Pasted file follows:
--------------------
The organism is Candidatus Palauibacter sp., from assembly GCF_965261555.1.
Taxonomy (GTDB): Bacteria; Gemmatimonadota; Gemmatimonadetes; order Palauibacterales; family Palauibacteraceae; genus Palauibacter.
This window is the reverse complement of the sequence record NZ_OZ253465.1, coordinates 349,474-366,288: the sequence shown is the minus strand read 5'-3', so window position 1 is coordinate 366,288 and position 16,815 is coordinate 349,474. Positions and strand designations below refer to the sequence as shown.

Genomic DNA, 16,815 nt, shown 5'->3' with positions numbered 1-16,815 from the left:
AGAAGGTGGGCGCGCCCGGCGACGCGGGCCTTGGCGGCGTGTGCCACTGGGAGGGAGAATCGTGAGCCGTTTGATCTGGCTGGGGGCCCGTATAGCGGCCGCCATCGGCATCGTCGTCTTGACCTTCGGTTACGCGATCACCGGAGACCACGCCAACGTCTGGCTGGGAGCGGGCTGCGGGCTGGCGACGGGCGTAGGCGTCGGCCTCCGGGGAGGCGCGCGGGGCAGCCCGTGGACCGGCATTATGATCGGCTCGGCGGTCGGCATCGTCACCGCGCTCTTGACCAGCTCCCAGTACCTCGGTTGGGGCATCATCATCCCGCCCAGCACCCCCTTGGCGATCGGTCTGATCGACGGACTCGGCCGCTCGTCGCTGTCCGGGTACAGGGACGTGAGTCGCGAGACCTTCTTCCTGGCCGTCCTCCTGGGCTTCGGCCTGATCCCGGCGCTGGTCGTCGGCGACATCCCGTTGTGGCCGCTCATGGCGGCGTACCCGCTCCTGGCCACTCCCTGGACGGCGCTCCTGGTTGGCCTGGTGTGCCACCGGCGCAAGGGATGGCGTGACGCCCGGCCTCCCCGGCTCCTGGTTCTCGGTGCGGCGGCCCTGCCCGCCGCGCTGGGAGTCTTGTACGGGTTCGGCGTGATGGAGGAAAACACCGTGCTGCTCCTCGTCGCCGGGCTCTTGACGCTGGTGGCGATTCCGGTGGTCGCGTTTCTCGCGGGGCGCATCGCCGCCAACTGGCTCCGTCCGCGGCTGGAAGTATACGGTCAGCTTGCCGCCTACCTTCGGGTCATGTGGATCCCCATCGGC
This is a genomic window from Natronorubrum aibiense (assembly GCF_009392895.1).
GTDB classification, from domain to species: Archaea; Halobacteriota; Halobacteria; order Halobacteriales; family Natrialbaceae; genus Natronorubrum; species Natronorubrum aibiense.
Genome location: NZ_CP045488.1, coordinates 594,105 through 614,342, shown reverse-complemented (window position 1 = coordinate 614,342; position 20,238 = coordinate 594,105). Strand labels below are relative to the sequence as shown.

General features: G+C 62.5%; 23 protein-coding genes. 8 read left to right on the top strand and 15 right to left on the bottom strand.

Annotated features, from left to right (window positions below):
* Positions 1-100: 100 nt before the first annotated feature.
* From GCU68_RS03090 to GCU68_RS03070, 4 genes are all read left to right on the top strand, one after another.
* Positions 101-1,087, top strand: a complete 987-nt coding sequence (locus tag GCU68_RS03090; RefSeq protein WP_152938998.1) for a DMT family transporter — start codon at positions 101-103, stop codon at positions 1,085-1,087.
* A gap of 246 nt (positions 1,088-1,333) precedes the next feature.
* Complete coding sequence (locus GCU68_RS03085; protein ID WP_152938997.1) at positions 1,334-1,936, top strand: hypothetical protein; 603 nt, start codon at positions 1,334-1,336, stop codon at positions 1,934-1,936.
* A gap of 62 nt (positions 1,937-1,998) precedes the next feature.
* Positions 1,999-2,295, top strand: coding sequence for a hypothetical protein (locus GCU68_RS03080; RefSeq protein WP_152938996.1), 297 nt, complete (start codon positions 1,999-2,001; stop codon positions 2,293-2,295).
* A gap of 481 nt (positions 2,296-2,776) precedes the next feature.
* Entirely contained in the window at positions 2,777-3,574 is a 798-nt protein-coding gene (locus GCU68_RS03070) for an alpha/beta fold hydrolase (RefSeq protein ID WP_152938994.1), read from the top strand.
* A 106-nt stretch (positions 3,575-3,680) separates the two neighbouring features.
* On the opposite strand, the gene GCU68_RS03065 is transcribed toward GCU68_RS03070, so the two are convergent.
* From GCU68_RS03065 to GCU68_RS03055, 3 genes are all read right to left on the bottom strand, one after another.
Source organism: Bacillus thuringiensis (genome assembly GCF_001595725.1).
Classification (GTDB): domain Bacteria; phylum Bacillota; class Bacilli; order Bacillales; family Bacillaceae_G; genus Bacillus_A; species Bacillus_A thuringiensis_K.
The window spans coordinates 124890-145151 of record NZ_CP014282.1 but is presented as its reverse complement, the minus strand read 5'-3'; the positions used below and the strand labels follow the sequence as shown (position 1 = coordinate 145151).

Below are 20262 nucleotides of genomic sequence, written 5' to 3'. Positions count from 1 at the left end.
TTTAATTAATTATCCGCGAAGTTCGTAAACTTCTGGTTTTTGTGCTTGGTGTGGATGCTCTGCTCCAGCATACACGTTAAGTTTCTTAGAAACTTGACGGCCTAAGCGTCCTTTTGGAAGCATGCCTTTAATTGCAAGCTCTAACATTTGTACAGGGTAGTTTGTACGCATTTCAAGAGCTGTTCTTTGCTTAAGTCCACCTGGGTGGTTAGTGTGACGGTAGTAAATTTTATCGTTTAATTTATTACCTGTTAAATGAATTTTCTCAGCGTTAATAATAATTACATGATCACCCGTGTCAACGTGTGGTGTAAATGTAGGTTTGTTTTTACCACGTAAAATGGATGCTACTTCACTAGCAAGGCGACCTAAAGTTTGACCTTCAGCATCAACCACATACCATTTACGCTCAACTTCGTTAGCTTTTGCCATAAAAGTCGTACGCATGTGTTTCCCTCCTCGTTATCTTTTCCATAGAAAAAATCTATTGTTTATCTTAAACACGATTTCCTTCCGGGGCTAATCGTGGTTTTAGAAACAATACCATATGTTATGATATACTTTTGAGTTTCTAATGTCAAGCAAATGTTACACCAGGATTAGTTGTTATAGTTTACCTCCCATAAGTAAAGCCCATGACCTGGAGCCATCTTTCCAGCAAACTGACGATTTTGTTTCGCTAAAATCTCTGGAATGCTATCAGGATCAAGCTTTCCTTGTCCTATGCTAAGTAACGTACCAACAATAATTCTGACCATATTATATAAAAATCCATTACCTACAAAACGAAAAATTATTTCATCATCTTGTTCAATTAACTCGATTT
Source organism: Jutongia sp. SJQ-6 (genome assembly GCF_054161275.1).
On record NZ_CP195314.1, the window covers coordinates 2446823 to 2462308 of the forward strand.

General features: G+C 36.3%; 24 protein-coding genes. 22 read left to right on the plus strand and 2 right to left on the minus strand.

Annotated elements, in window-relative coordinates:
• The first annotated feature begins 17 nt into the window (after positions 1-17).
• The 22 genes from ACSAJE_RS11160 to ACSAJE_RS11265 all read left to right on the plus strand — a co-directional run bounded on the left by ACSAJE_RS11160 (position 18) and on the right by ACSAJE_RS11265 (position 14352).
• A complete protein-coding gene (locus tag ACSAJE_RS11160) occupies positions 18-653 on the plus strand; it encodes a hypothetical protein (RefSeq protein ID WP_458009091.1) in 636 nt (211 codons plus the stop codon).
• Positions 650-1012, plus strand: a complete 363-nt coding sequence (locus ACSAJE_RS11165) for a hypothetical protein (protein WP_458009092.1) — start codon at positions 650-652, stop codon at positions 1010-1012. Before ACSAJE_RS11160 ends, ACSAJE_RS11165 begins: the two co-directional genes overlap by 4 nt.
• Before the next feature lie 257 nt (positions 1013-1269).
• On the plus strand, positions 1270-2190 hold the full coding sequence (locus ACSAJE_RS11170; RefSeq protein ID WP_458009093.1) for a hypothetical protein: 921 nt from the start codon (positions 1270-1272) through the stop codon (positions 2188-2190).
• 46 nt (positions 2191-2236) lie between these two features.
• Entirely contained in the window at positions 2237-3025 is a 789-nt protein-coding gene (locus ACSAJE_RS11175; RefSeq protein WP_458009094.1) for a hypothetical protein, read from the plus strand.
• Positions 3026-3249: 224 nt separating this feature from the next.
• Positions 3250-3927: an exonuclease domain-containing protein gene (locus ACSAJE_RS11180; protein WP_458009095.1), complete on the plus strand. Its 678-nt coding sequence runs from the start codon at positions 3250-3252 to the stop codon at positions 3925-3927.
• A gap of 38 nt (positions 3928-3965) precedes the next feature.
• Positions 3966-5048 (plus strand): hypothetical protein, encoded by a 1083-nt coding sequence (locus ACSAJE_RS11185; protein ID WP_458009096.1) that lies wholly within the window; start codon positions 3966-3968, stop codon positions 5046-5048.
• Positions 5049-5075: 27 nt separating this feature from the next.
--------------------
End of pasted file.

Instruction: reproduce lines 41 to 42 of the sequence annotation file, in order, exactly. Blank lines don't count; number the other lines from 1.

• Positions 3250-3927: an exonuclease domain-containing protein gene (locus ACSAJE_RS11180; protein WP_458009095.1), complete on the plus strand. Its 678-nt coding sequence runs from the start codon at positions 3250-3252 to the stop codon at positions 3925-3927.
• A gap of 38 nt (positions 3928-3965) precedes the next feature.